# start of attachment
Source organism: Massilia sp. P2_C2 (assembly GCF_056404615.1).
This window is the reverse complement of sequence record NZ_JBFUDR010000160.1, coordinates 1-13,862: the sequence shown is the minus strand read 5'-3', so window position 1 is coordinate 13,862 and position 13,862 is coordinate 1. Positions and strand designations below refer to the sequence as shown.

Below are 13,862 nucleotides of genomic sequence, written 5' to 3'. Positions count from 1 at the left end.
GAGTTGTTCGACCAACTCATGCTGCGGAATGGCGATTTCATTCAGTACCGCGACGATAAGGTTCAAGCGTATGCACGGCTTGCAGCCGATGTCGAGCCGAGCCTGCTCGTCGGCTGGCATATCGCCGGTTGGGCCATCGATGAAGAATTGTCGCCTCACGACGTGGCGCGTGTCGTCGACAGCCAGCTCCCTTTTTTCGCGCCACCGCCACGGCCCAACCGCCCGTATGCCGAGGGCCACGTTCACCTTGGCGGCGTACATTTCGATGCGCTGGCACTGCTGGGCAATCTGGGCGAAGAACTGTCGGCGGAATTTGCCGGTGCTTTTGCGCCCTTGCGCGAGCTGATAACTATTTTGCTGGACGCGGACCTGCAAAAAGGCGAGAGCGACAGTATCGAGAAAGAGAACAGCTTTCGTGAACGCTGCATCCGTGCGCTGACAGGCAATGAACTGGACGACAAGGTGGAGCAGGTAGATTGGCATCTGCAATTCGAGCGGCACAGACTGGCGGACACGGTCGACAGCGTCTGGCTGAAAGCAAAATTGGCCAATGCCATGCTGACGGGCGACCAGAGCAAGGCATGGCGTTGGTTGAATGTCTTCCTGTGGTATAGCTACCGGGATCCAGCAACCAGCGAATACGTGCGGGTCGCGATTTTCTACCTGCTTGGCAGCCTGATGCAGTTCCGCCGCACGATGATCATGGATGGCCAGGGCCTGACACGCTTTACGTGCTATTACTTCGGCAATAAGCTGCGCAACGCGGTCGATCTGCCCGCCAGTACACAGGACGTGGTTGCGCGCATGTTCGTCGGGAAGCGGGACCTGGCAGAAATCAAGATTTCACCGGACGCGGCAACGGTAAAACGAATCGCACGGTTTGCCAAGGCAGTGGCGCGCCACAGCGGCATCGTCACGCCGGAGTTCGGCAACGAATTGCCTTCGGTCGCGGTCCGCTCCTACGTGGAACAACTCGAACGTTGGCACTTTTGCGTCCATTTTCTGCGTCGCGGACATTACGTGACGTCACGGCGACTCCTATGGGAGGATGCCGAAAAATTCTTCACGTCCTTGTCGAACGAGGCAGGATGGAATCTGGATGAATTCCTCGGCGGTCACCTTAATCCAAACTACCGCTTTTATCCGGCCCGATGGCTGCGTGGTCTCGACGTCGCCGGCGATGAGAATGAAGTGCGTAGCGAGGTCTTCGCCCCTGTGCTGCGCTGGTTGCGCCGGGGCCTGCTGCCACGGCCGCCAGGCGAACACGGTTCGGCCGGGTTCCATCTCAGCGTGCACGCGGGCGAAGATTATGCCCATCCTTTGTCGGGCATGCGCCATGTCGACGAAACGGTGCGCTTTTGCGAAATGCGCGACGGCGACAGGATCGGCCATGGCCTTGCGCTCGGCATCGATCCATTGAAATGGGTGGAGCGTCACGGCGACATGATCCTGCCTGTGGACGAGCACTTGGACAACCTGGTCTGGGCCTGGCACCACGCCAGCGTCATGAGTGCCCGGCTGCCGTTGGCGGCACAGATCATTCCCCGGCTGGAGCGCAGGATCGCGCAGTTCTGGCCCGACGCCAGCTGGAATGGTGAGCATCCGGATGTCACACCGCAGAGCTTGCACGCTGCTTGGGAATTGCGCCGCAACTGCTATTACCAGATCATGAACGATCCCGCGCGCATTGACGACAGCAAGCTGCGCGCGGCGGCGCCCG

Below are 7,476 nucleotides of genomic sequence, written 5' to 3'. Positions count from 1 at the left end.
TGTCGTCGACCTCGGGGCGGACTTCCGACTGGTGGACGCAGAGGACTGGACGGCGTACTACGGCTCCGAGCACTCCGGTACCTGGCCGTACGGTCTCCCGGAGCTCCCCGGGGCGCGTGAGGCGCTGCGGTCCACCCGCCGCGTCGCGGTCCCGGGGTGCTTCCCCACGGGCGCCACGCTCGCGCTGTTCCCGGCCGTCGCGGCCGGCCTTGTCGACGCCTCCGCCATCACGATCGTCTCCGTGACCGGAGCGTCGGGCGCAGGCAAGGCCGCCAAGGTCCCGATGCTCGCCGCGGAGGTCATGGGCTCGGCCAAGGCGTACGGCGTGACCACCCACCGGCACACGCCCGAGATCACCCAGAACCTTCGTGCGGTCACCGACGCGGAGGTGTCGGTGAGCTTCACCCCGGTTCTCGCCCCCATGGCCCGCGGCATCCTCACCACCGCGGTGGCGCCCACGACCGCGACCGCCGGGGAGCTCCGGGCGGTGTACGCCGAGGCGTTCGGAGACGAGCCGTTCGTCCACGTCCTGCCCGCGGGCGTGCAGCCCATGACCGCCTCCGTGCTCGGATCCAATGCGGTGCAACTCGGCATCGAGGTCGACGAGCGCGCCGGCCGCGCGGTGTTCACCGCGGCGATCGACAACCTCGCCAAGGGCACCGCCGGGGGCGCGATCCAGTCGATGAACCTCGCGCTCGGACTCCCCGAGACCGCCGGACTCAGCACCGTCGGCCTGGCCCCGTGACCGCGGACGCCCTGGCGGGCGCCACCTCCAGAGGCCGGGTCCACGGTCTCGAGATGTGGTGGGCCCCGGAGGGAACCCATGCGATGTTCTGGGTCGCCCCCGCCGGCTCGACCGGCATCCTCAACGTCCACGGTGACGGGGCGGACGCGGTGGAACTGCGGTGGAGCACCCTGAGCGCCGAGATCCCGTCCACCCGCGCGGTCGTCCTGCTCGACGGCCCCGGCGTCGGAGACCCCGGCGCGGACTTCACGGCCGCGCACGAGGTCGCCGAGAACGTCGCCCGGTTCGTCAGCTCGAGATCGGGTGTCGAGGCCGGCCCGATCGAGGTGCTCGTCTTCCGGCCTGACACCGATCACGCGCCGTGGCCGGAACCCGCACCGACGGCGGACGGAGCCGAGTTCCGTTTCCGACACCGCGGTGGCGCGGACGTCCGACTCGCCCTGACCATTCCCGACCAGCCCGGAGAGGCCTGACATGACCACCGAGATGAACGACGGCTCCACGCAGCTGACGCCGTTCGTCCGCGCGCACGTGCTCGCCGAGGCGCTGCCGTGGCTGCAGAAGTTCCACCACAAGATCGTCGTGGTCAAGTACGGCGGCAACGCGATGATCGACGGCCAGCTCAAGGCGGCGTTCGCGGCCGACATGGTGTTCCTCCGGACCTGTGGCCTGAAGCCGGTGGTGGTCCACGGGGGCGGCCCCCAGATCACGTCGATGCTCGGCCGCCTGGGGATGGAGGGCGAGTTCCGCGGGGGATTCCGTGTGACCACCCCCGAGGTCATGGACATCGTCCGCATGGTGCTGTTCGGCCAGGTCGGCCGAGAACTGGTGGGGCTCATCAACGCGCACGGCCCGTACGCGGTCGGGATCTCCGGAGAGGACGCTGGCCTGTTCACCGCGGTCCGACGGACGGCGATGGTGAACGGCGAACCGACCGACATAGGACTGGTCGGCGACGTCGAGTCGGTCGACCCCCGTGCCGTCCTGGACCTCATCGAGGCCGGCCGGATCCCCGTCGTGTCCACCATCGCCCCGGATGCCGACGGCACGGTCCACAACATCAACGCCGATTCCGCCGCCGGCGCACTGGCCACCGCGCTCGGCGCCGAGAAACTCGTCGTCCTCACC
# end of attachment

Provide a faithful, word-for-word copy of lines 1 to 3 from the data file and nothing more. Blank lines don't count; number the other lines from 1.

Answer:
Source organism: Massilia sp. P2_C2 (assembly GCF_056404615.1).
This window is the reverse complement of sequence record NZ_JBFUDR010000160.1, coordinates 1-13,862: the sequence shown is the minus strand read 5'-3', so window position 1 is coordinate 13,862 and position 13,862 is coordinate 1. Positions and strand designations below refer to the sequence as shown.

Below are 13,862 nucleotides of genomic sequence, written 5' to 3'. Positions count from 1 at the left end.